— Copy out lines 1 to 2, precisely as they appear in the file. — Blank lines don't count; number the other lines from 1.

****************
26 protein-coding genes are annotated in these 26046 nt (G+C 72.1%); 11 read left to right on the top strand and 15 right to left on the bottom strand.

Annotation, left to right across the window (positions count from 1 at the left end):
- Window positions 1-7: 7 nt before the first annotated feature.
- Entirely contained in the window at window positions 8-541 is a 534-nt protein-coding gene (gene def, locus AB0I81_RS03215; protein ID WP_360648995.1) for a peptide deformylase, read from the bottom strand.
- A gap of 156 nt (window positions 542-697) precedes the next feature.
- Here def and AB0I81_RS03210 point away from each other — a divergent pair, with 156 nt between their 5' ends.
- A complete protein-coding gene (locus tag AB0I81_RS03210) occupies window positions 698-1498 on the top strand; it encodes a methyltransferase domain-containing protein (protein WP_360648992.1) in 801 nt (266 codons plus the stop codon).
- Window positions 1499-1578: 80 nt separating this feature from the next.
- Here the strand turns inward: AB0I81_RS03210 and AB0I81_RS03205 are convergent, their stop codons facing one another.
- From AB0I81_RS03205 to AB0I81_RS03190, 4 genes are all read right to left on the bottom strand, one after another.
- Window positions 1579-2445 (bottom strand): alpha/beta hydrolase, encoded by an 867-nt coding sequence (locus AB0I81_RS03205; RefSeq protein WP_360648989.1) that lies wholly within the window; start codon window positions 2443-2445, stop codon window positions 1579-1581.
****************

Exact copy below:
26 protein-coding genes are annotated in these 26046 nt (G+C 72.1%); 11 read left to right on the top strand and 15 right to left on the bottom strand.

Annotation, left to right across the window (positions count from 1 at the left end):